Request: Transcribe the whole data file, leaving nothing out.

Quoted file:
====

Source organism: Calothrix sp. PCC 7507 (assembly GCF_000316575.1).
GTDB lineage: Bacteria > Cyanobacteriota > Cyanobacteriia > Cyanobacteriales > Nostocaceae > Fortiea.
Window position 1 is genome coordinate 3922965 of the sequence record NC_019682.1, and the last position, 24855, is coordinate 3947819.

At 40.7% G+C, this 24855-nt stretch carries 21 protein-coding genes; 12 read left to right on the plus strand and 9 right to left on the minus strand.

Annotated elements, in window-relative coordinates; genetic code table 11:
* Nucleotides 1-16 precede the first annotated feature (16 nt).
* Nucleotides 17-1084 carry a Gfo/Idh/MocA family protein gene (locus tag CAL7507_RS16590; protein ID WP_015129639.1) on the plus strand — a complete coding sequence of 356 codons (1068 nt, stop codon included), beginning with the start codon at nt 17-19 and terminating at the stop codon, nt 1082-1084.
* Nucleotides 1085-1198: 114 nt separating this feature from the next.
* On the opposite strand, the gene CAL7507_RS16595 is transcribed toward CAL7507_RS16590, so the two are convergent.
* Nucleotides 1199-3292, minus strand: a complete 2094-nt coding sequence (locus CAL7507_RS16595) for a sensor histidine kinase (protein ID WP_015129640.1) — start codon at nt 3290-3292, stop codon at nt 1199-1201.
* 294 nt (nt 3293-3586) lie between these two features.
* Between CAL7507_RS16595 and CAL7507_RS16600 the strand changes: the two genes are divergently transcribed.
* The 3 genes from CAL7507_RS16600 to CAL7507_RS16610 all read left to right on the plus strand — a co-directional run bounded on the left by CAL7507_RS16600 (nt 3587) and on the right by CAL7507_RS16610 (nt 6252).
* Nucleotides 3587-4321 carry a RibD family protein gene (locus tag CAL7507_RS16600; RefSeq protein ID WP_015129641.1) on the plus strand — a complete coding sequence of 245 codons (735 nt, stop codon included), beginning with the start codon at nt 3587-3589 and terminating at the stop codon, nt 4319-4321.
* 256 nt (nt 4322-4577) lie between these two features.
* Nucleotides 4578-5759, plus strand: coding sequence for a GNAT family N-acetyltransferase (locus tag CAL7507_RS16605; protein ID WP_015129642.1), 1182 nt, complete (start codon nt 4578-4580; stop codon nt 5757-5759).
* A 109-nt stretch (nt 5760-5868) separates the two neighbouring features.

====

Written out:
Source organism: Calothrix sp. PCC 7507 (assembly GCF_000316575.1).
GTDB lineage: Bacteria > Cyanobacteriota > Cyanobacteriia > Cyanobacteriales > Nostocaceae > Fortiea.
Window position 1 is genome coordinate 3922965 of the sequence record NC_019682.1, and the last position, 24855, is coordinate 3947819.

At 40.7% G+C, this 24855-nt stretch carries 21 protein-coding genes; 12 read left to right on the plus strand and 9 right to left on the minus strand.

Annotated elements, in window-relative coordinates; genetic code table 11:
* Nucleotides 1-16 precede the first annotated feature (16 nt).
* Nucleotides 17-1084 carry a Gfo/Idh/MocA family protein gene (locus tag CAL7507_RS16590; protein ID WP_015129639.1) on the plus strand — a complete coding sequence of 356 codons (1068 nt, stop codon included), beginning with the start codon at nt 17-19 and terminating at the stop codon, nt 1082-1084.
* Nucleotides 1085-1198: 114 nt separating this feature from the next.
* On the opposite strand, the gene CAL7507_RS16595 is transcribed toward CAL7507_RS16590, so the two are convergent.
* Nucleotides 1199-3292, minus strand: a complete 2094-nt coding sequence (locus CAL7507_RS16595) for a sensor histidine kinase (protein ID WP_015129640.1) — start codon at nt 3290-3292, stop codon at nt 1199-1201.
* 294 nt (nt 3293-3586) lie between these two features.
* Between CAL7507_RS16595 and CAL7507_RS16600 the strand changes: the two genes are divergently transcribed.
* The 3 genes from CAL7507_RS16600 to CAL7507_RS16610 all read left to right on the plus strand — a co-directional run bounded on the left by CAL7507_RS16600 (nt 3587) and on the right by CAL7507_RS16610 (nt 6252).
* Nucleotides 3587-4321 carry a RibD family protein gene (locus tag CAL7507_RS16600; RefSeq protein ID WP_015129641.1) on the plus strand — a complete coding sequence of 245 codons (735 nt, stop codon included), beginning with the start codon at nt 3587-3589 and terminating at the stop codon, nt 4319-4321.
* 256 nt (nt 4322-4577) lie between these two features.
* Nucleotides 4578-5759, plus strand: coding sequence for a GNAT family N-acetyltransferase (locus tag CAL7507_RS16605; protein ID WP_015129642.1), 1182 nt, complete (start codon nt 4578-4580; stop codon nt 5757-5759).
* A 109-nt stretch (nt 5760-5868) separates the two neighbouring features.